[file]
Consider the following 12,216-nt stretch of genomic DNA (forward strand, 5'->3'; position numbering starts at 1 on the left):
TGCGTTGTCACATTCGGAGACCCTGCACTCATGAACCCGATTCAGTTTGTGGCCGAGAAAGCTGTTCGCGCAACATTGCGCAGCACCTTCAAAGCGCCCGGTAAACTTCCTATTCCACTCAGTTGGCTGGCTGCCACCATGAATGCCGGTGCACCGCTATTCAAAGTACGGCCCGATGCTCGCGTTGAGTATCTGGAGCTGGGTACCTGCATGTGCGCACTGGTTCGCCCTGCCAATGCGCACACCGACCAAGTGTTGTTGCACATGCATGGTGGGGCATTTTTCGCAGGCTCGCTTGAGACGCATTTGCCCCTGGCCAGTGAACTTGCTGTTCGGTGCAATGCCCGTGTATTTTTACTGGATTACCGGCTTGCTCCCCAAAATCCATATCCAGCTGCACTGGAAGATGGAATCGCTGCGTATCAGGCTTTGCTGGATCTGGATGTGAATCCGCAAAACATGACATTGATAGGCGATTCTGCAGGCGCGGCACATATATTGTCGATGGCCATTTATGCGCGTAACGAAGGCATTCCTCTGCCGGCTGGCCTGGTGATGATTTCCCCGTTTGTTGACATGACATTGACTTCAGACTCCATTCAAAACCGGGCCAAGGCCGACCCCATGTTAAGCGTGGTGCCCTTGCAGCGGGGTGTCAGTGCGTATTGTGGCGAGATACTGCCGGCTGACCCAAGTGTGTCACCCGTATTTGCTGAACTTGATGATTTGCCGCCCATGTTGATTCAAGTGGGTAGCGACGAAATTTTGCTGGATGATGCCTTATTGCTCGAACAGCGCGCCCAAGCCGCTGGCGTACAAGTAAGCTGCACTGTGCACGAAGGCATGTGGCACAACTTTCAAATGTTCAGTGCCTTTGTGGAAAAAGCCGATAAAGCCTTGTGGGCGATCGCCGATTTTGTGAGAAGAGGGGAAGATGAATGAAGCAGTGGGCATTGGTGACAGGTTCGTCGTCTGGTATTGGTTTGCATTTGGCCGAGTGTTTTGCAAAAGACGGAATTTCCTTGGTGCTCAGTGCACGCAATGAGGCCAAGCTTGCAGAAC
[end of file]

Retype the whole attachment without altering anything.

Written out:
Consider the following 12,216-nt stretch of genomic DNA (forward strand, 5'->3'; position numbering starts at 1 on the left):
TGCGTTGTCACATTCGGAGACCCTGCACTCATGAACCCGATTCAGTTTGTGGCCGAGAAAGCTGTTCGCGCAACATTGCGCAGCACCTTCAAAGCGCCCGGTAAACTTCCTATTCCACTCAGTTGGCTGGCTGCCACCATGAATGCCGGTGCACCGCTATTCAAAGTACGGCCCGATGCTCGCGTTGAGTATCTGGAGCTGGGTACCTGCATGTGCGCACTGGTTCGCCCTGCCAATGCGCACACCGACCAAGTGTTGTTGCACATGCATGGTGGGGCATTTTTCGCAGGCTCGCTTGAGACGCATTTGCCCCTGGCCAGTGAACTTGCTGTTCGGTGCAATGCCCGTGTATTTTTACTGGATTACCGGCTTGCTCCCCAAAATCCATATCCAGCTGCACTGGAAGATGGAATCGCTGCGTATCAGGCTTTGCTGGATCTGGATGTGAATCCGCAAAACATGACATTGATAGGCGATTCTGCAGGCGCGGCACATATATTGTCGATGGCCATTTATGCGCGTAACGAAGGCATTCCTCTGCCGGCTGGCCTGGTGATGATTTCCCCGTTTGTTGACATGACATTGACTTCAGACTCCATTCAAAACCGGGCCAAGGCCGACCCCATGTTAAGCGTGGTGCCCTTGCAGCGGGGTGTCAGTGCGTATTGTGGCGAGATACTGCCGGCTGACCCAAGTGTGTCACCCGTATTTGCTGAACTTGATGATTTGCCGCCCATGTTGATTCAAGTGGGTAGCGACGAAATTTTGCTGGATGATGCCTTATTGCTCGAACAGCGCGCCCAAGCCGCTGGCGTACAAGTAAGCTGCACTGTGCACGAAGGCATGTGGCACAACTTTCAAATGTTCAGTGCCTTTGTGGAAAAAGCCGATAAAGCCTTGTGGGCGATCGCCGATTTTGTGAGAAGAGGGGAAGATGAATGAAGCAGTGGGCATTGGTGACAGGTTCGTCGTCTGGTATTGGTTTGCATTTGGCCGAGTGTTTTGCAAAAGACGGAATTTCCTTGGTGCTCAGTGCACGCAATGAGGCCAAGCTTGCAGAAC